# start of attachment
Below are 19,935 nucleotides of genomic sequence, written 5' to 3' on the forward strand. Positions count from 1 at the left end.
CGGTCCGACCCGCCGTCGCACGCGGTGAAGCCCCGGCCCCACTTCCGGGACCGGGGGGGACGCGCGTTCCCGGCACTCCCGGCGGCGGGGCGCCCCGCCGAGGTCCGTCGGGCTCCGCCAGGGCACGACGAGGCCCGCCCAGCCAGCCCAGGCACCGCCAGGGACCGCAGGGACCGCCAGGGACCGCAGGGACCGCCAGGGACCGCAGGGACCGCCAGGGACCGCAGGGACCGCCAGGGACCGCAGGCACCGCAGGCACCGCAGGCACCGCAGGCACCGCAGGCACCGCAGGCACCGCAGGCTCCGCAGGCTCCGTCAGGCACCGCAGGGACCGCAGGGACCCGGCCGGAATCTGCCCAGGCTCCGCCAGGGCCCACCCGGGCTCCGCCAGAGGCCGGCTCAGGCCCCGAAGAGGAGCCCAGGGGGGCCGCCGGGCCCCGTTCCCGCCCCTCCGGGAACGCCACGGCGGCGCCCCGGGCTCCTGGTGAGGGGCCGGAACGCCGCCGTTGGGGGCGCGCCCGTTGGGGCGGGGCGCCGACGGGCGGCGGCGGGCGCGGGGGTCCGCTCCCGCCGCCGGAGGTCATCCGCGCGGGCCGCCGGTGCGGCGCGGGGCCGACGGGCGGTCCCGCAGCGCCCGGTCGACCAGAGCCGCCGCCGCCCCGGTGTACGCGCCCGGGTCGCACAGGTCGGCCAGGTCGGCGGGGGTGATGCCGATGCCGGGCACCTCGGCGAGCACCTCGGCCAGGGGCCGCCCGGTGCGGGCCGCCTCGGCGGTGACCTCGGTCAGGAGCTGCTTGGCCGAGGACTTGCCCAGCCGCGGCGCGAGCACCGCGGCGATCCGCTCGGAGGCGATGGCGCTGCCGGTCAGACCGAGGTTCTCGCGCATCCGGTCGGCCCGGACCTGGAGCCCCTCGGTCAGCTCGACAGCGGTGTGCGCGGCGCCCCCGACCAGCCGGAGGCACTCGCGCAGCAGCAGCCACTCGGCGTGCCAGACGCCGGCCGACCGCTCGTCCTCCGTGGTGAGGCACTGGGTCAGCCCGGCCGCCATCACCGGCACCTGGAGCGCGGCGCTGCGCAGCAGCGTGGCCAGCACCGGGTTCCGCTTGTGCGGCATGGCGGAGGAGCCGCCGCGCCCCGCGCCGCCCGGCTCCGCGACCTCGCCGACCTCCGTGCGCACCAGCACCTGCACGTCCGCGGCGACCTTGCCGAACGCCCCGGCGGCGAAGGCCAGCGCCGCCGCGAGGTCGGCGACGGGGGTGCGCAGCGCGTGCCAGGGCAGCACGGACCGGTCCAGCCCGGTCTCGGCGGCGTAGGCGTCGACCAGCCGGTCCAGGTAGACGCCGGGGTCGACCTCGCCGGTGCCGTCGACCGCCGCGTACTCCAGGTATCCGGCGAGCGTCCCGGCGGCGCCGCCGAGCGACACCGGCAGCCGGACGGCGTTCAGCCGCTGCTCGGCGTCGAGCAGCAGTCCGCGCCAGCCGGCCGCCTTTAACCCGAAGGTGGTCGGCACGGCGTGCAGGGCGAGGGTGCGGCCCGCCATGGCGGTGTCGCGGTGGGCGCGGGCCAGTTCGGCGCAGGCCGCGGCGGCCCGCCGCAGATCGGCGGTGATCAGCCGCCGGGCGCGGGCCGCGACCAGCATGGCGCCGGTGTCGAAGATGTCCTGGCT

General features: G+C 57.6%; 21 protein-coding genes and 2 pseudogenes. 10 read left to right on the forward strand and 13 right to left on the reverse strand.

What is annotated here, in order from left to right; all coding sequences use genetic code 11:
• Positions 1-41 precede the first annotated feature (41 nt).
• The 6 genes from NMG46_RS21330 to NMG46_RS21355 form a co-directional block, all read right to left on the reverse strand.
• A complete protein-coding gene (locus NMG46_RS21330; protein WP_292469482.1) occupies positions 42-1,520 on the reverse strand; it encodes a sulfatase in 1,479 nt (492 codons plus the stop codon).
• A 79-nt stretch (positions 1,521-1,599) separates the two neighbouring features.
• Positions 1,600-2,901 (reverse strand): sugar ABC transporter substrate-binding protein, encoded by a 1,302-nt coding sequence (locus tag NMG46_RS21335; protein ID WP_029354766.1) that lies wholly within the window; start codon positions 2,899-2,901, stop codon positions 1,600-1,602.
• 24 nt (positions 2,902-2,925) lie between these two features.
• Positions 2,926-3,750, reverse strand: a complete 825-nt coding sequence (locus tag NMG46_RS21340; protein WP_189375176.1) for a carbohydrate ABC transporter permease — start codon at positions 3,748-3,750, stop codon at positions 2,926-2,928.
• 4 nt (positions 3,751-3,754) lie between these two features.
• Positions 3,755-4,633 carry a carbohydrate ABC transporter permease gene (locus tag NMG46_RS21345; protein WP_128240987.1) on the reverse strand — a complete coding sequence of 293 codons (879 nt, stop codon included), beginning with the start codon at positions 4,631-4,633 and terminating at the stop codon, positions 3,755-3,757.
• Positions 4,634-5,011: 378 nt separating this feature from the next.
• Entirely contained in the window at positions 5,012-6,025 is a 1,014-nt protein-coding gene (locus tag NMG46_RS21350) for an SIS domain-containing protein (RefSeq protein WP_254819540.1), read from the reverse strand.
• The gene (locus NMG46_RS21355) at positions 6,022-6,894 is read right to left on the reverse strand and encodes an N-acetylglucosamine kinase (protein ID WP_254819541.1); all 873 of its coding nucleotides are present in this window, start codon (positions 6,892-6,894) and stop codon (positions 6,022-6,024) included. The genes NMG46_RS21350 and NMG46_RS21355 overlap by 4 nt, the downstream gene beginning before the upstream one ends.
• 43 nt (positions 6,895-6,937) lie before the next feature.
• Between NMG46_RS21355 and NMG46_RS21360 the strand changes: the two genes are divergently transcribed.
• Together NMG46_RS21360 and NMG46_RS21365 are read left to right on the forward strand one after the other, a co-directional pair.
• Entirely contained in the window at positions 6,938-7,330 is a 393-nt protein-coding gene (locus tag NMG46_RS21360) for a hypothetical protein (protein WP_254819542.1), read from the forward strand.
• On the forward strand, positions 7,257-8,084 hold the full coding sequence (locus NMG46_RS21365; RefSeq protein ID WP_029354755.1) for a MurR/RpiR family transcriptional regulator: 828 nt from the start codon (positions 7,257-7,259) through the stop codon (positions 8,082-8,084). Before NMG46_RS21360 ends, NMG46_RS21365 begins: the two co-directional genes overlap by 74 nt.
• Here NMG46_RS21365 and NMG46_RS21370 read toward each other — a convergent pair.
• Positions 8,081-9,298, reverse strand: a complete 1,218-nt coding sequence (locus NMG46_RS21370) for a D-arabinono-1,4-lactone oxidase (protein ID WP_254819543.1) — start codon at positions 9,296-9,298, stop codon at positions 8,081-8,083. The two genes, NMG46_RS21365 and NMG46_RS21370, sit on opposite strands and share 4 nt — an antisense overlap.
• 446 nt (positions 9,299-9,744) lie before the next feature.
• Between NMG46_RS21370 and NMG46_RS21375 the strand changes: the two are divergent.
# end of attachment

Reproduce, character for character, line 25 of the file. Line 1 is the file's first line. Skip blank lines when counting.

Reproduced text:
• Between NMG46_RS21370 and NMG46_RS21375 the strand changes: the two are divergent.